If you really want to upset a top notch barista, order your espresso, watch them start to make it, then go to the bathroom and let the drink sit there. Trust me, you'll be talked about in unfavorable terms while you're away from the counter :-)

          1. re: Panini Guy

            So honey and 1/2 & 1/2 would be off the charts on the NO
            scale? :)

            1. re: bbqboy

              In an espresso? They'd throw you out even in Italy!

              1. re: Panini Guy

                Italy isn't the only place people enjoy small strong cups of coffee. I grew up in Brazil where enjoying a strong small "cafezinho" with LOTS of sugar is normal. I grew up drinking my coffee this way..I don't care if it's from Italy, Africa, Arabia, if a meerkat pooped it out, Tom Keller roasted it and the Pope blessed it..I'm putting sugar in it.

            2. re: Panini Guy

              Thanks for the thoughtful reply. I'm not in Seattle (LA, rather) but I'm also not happy unless I'm drinking the best espresso (which I'd say is the stuff produced by Grumpy in NYC, Blue Bottle in San Francisco, Klatch in the IE .. I have fond memories of Monorail in Seattle and Sterling in Portland).

              I understand the idea behind single origin coffees and recognize the variety of flavors that can be coaxed out of the world's coffee beans. But I also don't think sugar happens to mute or damage those flavors, at least not the ones I care about (berry, toffee, caramel). I find it complimentary just as acidity (say in ketchup) is complimentary of fat (say in a burger). Sugar balances bitterness and acidity as well. Perhaps this is the "Thai" way of approaching coffee as an art of balancing extreme and opposite flavors into a beautiful whole. I think sugar does that.

              I'm not sure the "bringing ketchup to the French Laundry" analogy is apt. I've never found a cafe that had no sugar, though there is a stupid trend towards only providing large crystal raw sugar (usually the "Sugar in the Raw" brand) that very poorly dissolves in espresso. I think it's a problem of viscosity and temperature.

              PS Hell no do I ever let my espresso sit, gotta get those volatile flavor compounds on my tongue ASAP!

              1. re: fame da lupo

                Blue Bottle? You can certainly do better . . . . ;^)

                I find Blue Bottle to be very problematic for me. Even in their cafés, there are times when I have liked it very much, and times when I haven't. And I've never been happy with it at home (Elektra T1 with a Mahlkönig K30 Vario). But even at its best, BB's coffee has never wowed me.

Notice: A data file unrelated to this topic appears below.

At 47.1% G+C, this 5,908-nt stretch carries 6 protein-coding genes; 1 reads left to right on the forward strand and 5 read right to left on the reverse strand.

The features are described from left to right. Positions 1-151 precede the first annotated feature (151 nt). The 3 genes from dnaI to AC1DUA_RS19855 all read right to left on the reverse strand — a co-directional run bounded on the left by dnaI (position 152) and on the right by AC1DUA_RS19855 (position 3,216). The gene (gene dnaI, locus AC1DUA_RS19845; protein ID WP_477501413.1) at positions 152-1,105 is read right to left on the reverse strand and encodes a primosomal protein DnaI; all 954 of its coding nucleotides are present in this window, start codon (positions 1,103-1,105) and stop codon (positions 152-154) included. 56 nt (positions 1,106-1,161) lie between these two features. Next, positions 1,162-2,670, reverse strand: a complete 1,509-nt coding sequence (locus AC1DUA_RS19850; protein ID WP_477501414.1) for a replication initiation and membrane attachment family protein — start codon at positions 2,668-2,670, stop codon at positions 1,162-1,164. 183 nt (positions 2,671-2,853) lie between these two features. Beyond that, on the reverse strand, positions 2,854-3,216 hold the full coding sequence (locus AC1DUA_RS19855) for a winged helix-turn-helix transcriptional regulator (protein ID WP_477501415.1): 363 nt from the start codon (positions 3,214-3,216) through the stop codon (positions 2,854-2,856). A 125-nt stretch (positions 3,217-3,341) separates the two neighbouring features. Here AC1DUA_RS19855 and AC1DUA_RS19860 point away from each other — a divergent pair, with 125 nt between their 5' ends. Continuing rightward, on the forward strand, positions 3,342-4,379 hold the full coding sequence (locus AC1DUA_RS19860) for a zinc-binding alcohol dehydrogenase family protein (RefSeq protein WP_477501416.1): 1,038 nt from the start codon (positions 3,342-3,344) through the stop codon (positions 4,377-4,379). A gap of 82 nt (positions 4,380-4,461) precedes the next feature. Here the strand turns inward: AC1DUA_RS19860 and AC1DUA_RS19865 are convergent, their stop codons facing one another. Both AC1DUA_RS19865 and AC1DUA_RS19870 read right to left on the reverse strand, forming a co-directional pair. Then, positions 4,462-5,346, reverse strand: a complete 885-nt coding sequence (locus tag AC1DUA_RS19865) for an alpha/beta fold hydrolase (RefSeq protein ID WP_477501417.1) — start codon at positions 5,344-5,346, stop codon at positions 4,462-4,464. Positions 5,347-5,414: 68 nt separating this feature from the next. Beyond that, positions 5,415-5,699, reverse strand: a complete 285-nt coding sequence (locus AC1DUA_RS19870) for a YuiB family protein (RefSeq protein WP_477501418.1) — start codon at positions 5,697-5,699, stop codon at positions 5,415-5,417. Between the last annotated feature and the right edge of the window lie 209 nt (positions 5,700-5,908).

C'est la vie . . .

                1. re: zin1953

                  I've only been to one location, the alleyway location in Hayes Valley. Been on several occasions and never was disappointed. I've gleaned that they've become a pretty big operation nowdays, akin to Stumptown... not sure if size has affected their quality...

        2. I supertaste bitter, and find that I'll need a half teaspoon of sugar in even a 100% Kona coffee to cut the bitterness down to tolerable for me.

          So I'm with you on this one.

          1. Oh, gee . . . where to begin?

            a) Not even the LAPD's infamous S.W.A.T. team will kick in your front door and and hit with tasers for putting sugar in your espresso . . . or lemon peel, or . . . or . . . or . . . .

            b) I am not really sure I am a snob, just because I drink my espresso "straight" (no sugar). I also drink my cappuccino without sugar; my brewed (drip) coffee without sugar (though generally with milk); my tea without sugar; and so on . . . I just don't like those drinks with added sugar. Does that make me a snob?

            c) Sugar does not "harm" anything; it can, however, be useful in covering over the bitterness that can exist in a bad shot of espresso, or with an over-extracted and/or "burnt" drip.

            d) Finally, who gives a $#|+? Drink your coffee the way YOU enjoy it!

            1. As my coffee has gotten better over the years I've been able to go from a teaspoon per mug to less than half that. I no longer want it sweet, but to my taste a bit of sugar rounds off and enhances the flavor. And if any hired minion wants to give me grief about that, I will remind him or her exactly whose cup of coffee this is, although that has never happened. Of course, neither do I hang out in places with "baristas."